Over at Tony Heller’s site at realclimatescience.com I spotted an interesting map which emphasizes the growth in sea-ice in Barents Sea since 2006. (more ice than 2006 shows as green.)
With the sun up close to 24 hours a day now, at those high latitudes, the increase in ice represents a significant area where sunlight is reflected back to space, as opposed to 2006, where the reduced extent allowed darker waters to embrace the sunlight and suck it into the sea and….and…and eventually result in the highest September ice extent in recent years?
Hmm. Some sort of flaw is boldly rearing its head here, in terms of the simplistic “albedo” theory of how the Pole is to become as ice-free as it was in prior optimums. If we were comparing apples to apples, the above map should mean we would have more sea-ice this September than in 2006. I think we will have more than last year, but more than 2006 would surprise me (though it is not outside of the range of possibility.)
I only bring this up because I think the “albedo” idea is way, way too simple, and the above map should make that obvious. The “albedo” theory is an idea concocted for the simple, in the manner Santa Claus was conceived to explain Christmas to little children. It needs to be discarded, in the manner serious Christians discard Santa Claus. The reality is far more wonderful.
Let’s just compare last year on May 16 to May 16 this year; (2016 to left, 2017 to right):
Last year there was open water north of Svalbard, where this year ice piles against the north coast. However, before you leap to any conclusions, lets compare May 16 last year (left) with March 1 this year (right):
The polynya northeast of Svalbard should leap out at you. 45 days ago all the sea-ice between Svalbard and Franz Josef Land was slush and pancake ice, in places only inches thick. One could leap to different conclusions two months ago, and indeed some did.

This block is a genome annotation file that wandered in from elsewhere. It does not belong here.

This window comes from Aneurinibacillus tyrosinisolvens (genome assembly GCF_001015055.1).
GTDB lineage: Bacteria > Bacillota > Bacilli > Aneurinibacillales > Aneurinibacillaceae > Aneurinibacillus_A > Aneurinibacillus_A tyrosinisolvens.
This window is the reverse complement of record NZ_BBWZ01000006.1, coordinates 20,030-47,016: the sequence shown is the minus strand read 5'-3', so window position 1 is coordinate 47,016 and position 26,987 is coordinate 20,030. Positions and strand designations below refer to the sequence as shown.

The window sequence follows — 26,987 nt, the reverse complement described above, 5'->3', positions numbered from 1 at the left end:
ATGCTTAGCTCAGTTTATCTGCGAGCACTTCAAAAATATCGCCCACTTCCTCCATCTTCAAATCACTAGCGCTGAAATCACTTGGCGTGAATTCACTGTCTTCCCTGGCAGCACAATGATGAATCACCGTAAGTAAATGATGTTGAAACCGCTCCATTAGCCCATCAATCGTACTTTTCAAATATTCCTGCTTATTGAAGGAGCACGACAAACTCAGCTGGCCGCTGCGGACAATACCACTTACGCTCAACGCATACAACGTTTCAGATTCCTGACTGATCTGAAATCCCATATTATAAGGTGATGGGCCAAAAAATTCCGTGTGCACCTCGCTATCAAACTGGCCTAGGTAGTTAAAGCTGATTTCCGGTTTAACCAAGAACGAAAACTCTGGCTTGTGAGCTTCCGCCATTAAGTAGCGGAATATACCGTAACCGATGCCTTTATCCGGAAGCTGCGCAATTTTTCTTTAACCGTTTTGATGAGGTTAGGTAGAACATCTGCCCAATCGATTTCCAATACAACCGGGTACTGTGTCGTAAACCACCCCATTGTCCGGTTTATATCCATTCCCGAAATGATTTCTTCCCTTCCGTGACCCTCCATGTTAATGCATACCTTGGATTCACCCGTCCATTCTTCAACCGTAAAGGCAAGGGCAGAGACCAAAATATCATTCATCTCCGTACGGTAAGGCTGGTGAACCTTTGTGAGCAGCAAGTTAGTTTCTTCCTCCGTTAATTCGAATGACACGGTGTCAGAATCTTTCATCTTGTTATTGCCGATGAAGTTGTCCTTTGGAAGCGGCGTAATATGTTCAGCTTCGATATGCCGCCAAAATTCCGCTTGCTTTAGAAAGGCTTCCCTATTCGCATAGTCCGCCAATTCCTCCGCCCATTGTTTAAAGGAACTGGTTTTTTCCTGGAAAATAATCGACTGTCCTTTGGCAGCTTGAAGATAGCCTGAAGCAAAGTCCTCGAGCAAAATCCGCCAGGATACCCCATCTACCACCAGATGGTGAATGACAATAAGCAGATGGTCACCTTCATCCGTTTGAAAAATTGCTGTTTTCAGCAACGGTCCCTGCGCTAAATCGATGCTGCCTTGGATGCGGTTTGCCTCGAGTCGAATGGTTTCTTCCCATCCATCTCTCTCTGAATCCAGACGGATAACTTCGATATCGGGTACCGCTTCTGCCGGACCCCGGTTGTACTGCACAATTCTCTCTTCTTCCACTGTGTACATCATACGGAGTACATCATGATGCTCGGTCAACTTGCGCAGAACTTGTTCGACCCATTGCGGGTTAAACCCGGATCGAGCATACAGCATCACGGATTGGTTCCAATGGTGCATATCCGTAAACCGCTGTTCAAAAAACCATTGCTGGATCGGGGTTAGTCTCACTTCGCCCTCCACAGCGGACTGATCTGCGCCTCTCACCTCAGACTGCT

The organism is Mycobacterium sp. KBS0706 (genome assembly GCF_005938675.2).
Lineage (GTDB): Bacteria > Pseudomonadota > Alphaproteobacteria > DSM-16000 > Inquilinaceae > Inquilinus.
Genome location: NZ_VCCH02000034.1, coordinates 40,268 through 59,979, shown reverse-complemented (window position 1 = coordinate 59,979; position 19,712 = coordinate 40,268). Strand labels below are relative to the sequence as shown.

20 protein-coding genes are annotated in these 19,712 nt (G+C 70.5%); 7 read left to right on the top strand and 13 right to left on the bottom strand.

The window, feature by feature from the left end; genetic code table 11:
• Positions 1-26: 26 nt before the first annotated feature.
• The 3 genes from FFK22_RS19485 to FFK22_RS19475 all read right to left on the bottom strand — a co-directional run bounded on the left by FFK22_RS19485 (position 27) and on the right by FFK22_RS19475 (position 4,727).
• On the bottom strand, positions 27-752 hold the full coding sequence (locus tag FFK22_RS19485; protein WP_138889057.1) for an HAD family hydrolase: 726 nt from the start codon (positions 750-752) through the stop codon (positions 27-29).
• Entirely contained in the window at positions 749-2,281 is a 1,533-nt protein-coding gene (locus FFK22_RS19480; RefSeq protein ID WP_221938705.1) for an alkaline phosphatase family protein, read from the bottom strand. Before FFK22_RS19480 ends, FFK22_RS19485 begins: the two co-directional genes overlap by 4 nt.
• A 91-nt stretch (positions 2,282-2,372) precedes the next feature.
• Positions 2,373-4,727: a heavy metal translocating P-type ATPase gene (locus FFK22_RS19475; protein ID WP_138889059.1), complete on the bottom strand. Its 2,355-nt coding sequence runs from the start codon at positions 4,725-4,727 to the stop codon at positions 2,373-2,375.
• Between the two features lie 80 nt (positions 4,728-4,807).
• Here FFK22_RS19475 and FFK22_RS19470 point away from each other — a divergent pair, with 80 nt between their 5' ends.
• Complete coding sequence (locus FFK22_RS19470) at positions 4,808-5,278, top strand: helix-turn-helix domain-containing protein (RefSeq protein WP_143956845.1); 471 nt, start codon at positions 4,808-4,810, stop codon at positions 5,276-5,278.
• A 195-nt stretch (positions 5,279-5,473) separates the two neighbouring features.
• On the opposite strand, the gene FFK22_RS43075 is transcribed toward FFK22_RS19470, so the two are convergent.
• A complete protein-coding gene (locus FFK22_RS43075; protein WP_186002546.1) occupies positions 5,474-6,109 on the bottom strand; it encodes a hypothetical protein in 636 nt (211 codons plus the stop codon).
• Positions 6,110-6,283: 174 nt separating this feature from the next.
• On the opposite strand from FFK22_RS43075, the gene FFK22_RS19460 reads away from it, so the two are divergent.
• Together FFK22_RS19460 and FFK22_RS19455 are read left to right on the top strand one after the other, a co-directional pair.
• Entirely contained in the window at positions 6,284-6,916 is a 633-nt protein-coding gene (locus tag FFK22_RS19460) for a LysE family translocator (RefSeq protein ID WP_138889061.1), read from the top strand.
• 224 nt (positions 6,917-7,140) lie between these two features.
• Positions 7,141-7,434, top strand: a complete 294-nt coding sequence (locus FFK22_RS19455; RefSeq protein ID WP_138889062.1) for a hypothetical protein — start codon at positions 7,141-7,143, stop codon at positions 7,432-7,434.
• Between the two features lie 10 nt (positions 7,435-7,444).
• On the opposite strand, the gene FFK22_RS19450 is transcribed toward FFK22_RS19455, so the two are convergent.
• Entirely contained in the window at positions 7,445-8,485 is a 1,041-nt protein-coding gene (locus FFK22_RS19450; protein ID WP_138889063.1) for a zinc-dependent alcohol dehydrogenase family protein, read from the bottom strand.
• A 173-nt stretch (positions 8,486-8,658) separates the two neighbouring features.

Some concluded that, if the ice was so thin on March 1, it could only get thinner as the sun rose and temperatures moderated between March 1 and May 16, but compare the maps: (March 1 to left, May 16 to right.)
Hmm. Abruptly the waters between Svalbard and Franz Josef Land are filled with ice 4-7 feet thick. What the heck happened?
Well, a little is due to temperatures being below normal, but largely the change was due to winds. Earlier in the winter south winds shoved the ice north and created polynyas north of Svalbard (and even north of Franz Josef Land at times) but then that pattern reversed and more northerly winds brought all the ice crunching and crashing back south.
Conclusion? The thickness of sea-ice often has little to do with air temperatures, and with any slight effect CO2 may have on that air. Rather it is largely effected by winds.
I should add it is also effected by the temperature of the waters below the ice. And this is another reason the area shown by the above maps is important, for it is the area where Atlantic water enters the arctic.
Atlantic water has a component brought north by the Gulf Stream, and Gulf Stream water has been subjected to warmth that has evaporated enough water to increase the salinity of the sea-water. Gulf Stream water is therefore more warm and more salty than the arctic water it moves into. The warmth makes it want to rise but the salinity makes it want to sink. For a time the warmth holds Gulf Stream water up at the surface, but after a while it cools to a degree where it’s salinity makes it take a dive, and it then flows as warmer but more salty water beneath the cooler but less salty water just beneath the ice. (At this point it is usually referred to as “Atlantic” water rather than “Gulf Stream” water.) In a very general sense, the cooler water just beneath the ice is the “mixed” layer, the Atlantic (and/or Pacific) water is the “pycnocline” layer, and the deeps are, with amazing creativity, called the “deep” layer.